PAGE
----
HARD LESSONS LEARNED Yusif

As evidenced on his self-released eponymous full-length, the
free-spirited Kuwaiti-American rocker’s got plenty of soul.

 

BY BARRY ST. VITUS

 

 

And yea, it was written that it would be
harder for a camel to go through the eye of a needle, than for a rich man to
enter God’s kingdom.  It’s equally as
difficult to persuade a person to listen to a recording made by an artist they’ve
never heard of.  That’s easy to
understand as there are now more bands out there than ever before, and it’s
tough for many people to listen to new music, especially when there’s all that
older, beloved music that’s as comfortable as those old worn-in pair of jeans
we favor. It helps to have what I call ‘instant ear,’ where you quickly suss
whether of not you like something you hear right away, a very useful talent for
a person barraged by new music all of the time. Intrigued by the dramatic
back-story of this artist, I decided to give the self-released Yusif! (www.cdbaby.com/cd/yusif) a spin and was quickly
impressed by what I heard, an instantly engaging and ecstatic debut album with
compelling songs.

 

Yusif is a Kuwaiti-American, born in Seattle,
but spent his early years in Kuwait during the Gulf War, from where he and his
mother were evacuated. He spent his formative years split between two cultures,
feeling something of an outcast in both. 
Raised in a strict household, his father broke Kuwaiti laws by making
wine in the closet, which Yusif would poach, then sneak off into the desert to
do what teens do, hang out with girls, play music, get drunk and smoke weed.
This was the beginning of a heavily self-destructive period in his life. As he
felt more and more ostracized by his schoolmates, he fell more heavily into
drug abuse, finally begging his family to let him return to Seattle to live
with his grandparents. This was finally allowed, but, failing to be eligible
for high school there, things went from bad to worse. Drug abuse became more of
a problem and he found himself still the outsider with his peers, isolated and
depressed. Happily, he finally was admitted to a community college and
eventually graduated from John Hopkins University. His black days in Seattle
had lead him into the burgeoning Grunge music scene, where he felt kinship with
music from bands like Nirvana, Soundgarden and the rest. With school behind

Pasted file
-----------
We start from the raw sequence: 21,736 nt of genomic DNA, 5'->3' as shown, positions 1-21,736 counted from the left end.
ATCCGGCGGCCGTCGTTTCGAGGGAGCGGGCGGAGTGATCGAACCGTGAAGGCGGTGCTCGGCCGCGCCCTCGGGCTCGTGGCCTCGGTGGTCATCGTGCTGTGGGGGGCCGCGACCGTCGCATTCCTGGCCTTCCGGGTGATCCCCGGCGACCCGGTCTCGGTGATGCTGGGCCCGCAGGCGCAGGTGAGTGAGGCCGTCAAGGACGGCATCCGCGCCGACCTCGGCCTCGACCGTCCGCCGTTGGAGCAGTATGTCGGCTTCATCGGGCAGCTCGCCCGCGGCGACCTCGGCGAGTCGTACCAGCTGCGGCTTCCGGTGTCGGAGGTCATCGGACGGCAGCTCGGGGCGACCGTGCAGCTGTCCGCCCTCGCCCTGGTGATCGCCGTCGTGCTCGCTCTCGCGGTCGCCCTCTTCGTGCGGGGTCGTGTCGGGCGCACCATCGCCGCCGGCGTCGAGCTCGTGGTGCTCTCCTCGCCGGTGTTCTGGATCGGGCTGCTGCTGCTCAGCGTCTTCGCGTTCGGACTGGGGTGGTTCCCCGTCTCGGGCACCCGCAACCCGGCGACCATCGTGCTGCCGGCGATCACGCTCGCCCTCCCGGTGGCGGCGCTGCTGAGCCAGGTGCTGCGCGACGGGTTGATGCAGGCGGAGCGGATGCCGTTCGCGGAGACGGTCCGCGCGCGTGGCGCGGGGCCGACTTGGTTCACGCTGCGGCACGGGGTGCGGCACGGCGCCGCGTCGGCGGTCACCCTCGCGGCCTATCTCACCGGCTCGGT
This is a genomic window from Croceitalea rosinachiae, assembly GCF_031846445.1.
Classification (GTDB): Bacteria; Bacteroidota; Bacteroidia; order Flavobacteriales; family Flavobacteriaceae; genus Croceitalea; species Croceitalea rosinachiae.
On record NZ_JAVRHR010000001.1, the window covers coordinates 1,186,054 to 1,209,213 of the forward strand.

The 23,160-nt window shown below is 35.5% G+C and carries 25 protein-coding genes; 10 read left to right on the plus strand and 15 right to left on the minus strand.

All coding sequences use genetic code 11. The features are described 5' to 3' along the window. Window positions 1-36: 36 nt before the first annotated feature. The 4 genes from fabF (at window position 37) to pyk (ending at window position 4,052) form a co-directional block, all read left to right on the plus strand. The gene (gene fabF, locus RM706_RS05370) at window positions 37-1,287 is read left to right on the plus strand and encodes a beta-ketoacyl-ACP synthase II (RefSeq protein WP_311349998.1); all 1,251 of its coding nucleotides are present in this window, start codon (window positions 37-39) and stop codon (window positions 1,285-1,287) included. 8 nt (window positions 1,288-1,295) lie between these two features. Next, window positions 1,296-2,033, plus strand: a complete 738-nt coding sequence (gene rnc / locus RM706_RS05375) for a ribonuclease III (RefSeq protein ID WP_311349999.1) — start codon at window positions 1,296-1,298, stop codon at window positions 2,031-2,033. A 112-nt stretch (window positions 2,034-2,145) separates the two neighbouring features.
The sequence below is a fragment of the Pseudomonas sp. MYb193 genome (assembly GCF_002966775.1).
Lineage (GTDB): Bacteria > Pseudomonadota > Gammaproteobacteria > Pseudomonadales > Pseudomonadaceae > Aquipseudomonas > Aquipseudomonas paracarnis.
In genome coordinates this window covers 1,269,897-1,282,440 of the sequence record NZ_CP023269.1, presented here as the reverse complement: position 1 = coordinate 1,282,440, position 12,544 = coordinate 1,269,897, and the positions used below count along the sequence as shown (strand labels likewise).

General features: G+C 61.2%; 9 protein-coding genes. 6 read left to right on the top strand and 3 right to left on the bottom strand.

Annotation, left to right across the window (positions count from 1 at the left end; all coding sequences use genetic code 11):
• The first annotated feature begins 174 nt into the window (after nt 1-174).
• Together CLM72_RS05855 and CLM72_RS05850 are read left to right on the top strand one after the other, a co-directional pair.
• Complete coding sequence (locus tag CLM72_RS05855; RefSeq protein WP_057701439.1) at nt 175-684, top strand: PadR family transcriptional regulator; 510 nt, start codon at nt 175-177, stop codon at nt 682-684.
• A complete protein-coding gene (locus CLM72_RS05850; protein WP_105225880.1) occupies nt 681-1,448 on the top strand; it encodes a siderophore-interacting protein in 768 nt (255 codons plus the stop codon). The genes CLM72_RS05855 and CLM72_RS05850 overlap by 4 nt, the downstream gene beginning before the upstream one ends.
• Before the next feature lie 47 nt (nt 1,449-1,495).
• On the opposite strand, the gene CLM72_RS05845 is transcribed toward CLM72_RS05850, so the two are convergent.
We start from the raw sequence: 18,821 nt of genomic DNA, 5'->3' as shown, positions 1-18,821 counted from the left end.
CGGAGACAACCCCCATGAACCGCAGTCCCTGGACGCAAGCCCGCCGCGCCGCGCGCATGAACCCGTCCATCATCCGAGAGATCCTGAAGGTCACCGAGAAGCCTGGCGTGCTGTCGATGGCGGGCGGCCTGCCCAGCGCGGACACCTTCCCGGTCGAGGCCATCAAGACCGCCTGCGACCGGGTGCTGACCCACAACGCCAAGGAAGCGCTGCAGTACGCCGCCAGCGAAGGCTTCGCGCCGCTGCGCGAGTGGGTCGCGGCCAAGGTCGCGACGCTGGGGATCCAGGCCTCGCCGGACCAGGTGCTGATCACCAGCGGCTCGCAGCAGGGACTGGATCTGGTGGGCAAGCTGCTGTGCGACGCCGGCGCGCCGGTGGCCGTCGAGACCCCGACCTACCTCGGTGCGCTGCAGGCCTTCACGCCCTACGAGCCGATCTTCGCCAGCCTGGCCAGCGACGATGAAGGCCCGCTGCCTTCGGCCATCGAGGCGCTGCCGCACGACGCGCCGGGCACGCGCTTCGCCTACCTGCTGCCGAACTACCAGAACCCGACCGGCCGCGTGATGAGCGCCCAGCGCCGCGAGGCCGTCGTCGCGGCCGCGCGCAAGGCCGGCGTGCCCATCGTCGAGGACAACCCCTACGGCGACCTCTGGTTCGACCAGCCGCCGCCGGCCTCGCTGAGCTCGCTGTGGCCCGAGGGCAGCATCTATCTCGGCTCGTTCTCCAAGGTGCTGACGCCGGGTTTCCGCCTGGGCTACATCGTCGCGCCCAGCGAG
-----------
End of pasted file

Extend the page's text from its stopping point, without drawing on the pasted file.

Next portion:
him, he hit the road with his guitar, playing small venues from coast to coast,
getting his chops down and doing lots of writing. His inspiration came from
growing up in a war-torn society, being an outsider in two cultures and his
often-painful struggle to find an identity in the world.

 

Of hard lessons learned, he observes,
“Sometimes our most destructive moments and greatest tragedies end up becoming
our triumphs.”  He draws upon these
gritty life experiences for his music, revealing his hope for a better, more
peaceful, loving world to live in, and mostly accomplished without maudlin
sentiments for the most part. One exception to that would be “My Heart Is Yours
Forever”.  Considering his early
tribulations, there is easy forgiveness in his songs, and I imagine, catharsis.
With clear, breathy vocals that lie in the realm of singers like Conor Oberst,
Gordon Gano and Howard DeVoto, or other songsters with a lot of ‘O’s’ in their
name, he narrates his musical stories.

 

The opening tune, “Third World Soldier” is
based on the horror he and his family endured during the Gulf War, he and his
mother were separated from his father, who was trapped in Kuwait during
Saddam’s invasion. It’s anti-war theme rings true, as only someone who has
lived in a war-torn region can emotionalize, solemnly rendered as a folkish,
pop-rock number. “Come On Down” grabbed me immediately, with it’s dramatic tale
of living with a drunken dad, parental pressure at home and sneaking down to
the basement for sex with Sally, the girl with purple hair. This is where the
grunge influence comes in with a heavy, buzz saw guitar. Another outstanding
song is an arrow-through-the-heart story of falling in love with a friend and
ending up the burned underdog. The melody really captures your attention and it
has elements of a Buzzcocks song, along with exquisite piano accompaniment. The
ballad “My Heart Is Yours Forever” was held up to Tom Petty as a comparison and
it features the honeyed-tones of a B3 organ coursing through. Things get pumped
up for the album stomper that features that B3, “Reach Out,” where Yusif really
lets loose on the high-end of his vocal range, to raging and emotional effect.
I got a real jolt of the Deadstring Brothers from “Sorry I Can’t,” a perfect
match for their sound back on the early albums.

 

I was prepared to not accept “Cosmic Symphony”
due to its comparison to Cat Stevens, but it really pulled me in and became a
favorite, as it also could as easily been an Anton Barbeau song with its
“Na-na-na’s.” The album ends with “Fools Know Better,” a sweet number that has
a melody that really implants itself deep in your brain. I found myself humming
the tune a lot for a few days.

 

The album is evenly balanced between rocking
pop numbers and heartfelt love songs that you recognize as based on experienced
pain, deep loneliness and always being the outsider wherever you go. Despite
all the setbacks in his early life, Yusif has emerged from the other side,
wiser, free-spirited and triumphant with this album, which richly deserves a
wide audience to take it all in and appreciate his challenging journey and how
he soldiered on through to a personal victory.

 

Yusif
is currently on a U.S. tour through early November. Itinerary: http://www.yusifmusic.com/frame.html

 

Leave a Reply